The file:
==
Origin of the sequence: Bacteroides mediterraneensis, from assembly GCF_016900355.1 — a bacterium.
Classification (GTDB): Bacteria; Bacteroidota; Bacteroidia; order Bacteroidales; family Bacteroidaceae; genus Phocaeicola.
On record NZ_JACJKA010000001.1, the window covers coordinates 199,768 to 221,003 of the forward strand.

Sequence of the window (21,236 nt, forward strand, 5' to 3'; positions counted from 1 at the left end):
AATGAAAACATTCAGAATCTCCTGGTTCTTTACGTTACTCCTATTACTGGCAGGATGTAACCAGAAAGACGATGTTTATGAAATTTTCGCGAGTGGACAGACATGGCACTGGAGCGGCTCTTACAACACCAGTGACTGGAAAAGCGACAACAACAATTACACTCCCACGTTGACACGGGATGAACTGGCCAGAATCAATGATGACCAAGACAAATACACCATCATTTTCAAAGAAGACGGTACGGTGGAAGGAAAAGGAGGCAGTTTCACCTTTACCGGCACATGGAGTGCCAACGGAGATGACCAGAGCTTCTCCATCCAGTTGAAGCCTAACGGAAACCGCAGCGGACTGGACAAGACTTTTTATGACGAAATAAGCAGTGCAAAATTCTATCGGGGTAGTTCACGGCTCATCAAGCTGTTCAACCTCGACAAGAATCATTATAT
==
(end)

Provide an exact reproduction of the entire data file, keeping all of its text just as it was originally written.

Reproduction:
Origin of the sequence: Bacteroides mediterraneensis, from assembly GCF_016900355.1 — a bacterium.
Classification (GTDB): Bacteria; Bacteroidota; Bacteroidia; order Bacteroidales; family Bacteroidaceae; genus Phocaeicola.
On record NZ_JACJKA010000001.1, the window covers coordinates 199,768 to 221,003 of the forward strand.

Sequence of the window (21,236 nt, forward strand, 5' to 3'; positions counted from 1 at the left end):
AATGAAAACATTCAGAATCTCCTGGTTCTTTACGTTACTCCTATTACTGGCAGGATGTAACCAGAAAGACGATGTTTATGAAATTTTCGCGAGTGGACAGACATGGCACTGGAGCGGCTCTTACAACACCAGTGACTGGAAAAGCGACAACAACAATTACACTCCCACGTTGACACGGGATGAACTGGCCAGAATCAATGATGACCAAGACAAATACACCATCATTTTCAAAGAAGACGGTACGGTGGAAGGAAAAGGAGGCAGTTTCACCTTTACCGGCACATGGAGTGCCAACGGAGATGACCAGAGCTTCTCCATCCAGTTGAAGCCTAACGGAAACCGCAGCGGACTGGACAAGACTTTTTATGACGAAATAAGCAGTGCAAAATTCTATCGGGGTAGTTCACGGCTCATCAAGCTGTTCAACCTCGACAAGAATCATTATAT